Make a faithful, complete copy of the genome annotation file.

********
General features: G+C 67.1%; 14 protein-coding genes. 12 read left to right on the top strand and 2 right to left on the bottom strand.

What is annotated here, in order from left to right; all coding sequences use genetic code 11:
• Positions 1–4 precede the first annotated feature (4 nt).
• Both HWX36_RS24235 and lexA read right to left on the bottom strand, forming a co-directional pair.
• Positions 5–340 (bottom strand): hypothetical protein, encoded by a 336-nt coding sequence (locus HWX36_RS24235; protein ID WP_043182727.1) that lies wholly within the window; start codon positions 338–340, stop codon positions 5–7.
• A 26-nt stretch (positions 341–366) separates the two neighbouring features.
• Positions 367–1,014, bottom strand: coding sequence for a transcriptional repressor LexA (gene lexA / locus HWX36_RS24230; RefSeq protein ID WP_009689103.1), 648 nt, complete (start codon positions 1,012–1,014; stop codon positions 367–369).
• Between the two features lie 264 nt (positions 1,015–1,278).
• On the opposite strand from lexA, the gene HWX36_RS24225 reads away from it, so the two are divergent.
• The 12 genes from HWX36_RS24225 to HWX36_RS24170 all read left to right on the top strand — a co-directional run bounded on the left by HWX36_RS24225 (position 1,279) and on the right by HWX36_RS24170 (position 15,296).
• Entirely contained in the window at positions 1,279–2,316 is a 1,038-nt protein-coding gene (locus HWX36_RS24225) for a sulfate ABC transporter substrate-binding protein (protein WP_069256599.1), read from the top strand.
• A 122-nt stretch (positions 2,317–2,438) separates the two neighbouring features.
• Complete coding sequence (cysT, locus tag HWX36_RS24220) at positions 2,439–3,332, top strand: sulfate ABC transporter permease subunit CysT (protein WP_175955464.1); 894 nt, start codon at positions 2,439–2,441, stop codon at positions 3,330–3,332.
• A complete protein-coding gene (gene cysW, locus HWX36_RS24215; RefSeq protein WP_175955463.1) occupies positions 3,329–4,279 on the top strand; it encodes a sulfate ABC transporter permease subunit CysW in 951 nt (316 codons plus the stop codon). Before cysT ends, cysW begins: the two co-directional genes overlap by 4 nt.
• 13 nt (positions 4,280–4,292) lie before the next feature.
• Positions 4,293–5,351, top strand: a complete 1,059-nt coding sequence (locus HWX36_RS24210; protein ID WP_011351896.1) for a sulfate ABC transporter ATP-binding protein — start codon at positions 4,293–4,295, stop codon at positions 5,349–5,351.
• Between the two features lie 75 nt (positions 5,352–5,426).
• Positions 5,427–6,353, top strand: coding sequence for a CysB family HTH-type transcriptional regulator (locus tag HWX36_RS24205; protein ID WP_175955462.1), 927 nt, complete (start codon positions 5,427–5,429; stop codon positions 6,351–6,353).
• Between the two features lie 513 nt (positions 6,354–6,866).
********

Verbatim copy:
General features: G+C 67.1%; 14 protein-coding genes. 12 read left to right on the top strand and 2 right to left on the bottom strand.

What is annotated here, in order from left to right; all coding sequences use genetic code 11:
• Positions 1–4 precede the first annotated feature (4 nt).
• Both HWX36_RS24235 and lexA read right to left on the bottom strand, forming a co-directional pair.
• Positions 5–340 (bottom strand): hypothetical protein, encoded by a 336-nt coding sequence (locus HWX36_RS24235; protein ID WP_043182727.1) that lies wholly within the window; start codon positions 338–340, stop codon positions 5–7.
• A 26-nt stretch (positions 341–366) separates the two neighbouring features.
• Positions 367–1,014, bottom strand: coding sequence for a transcriptional repressor LexA (gene lexA / locus HWX36_RS24230; RefSeq protein ID WP_009689103.1), 648 nt, complete (start codon positions 1,012–1,014; stop codon positions 367–369).
• Between the two features lie 264 nt (positions 1,015–1,278).
• On the opposite strand from lexA, the gene HWX36_RS24225 reads away from it, so the two are divergent.
• The 12 genes from HWX36_RS24225 to HWX36_RS24170 all read left to right on the top strand — a co-directional run bounded on the left by HWX36_RS24225 (position 1,279) and on the right by HWX36_RS24170 (position 15,296).
• Entirely contained in the window at positions 1,279–2,316 is a 1,038-nt protein-coding gene (locus HWX36_RS24225) for a sulfate ABC transporter substrate-binding protein (protein WP_069256599.1), read from the top strand.
• A 122-nt stretch (positions 2,317–2,438) separates the two neighbouring features.
• Complete coding sequence (cysT, locus tag HWX36_RS24220) at positions 2,439–3,332, top strand: sulfate ABC transporter permease subunit CysT (protein WP_175955464.1); 894 nt, start codon at positions 2,439–2,441, stop codon at positions 3,330–3,332.
• A complete protein-coding gene (gene cysW, locus HWX36_RS24215; RefSeq protein WP_175955463.1) occupies positions 3,329–4,279 on the top strand; it encodes a sulfate ABC transporter permease subunit CysW in 951 nt (316 codons plus the stop codon). Before cysT ends, cysW begins: the two co-directional genes overlap by 4 nt.
• 13 nt (positions 4,280–4,292) lie before the next feature.
• Positions 4,293–5,351, top strand: a complete 1,059-nt coding sequence (locus HWX36_RS24210; protein ID WP_011351896.1) for a sulfate ABC transporter ATP-binding protein — start codon at positions 4,293–4,295, stop codon at positions 5,349–5,351.
• Between the two features lie 75 nt (positions 5,352–5,426).
• Positions 5,427–6,353, top strand: coding sequence for a CysB family HTH-type transcriptional regulator (locus tag HWX36_RS24205; protein ID WP_175955462.1), 927 nt, complete (start codon positions 5,427–5,429; stop codon positions 6,351–6,353).
• Between the two features lie 513 nt (positions 6,354–6,866).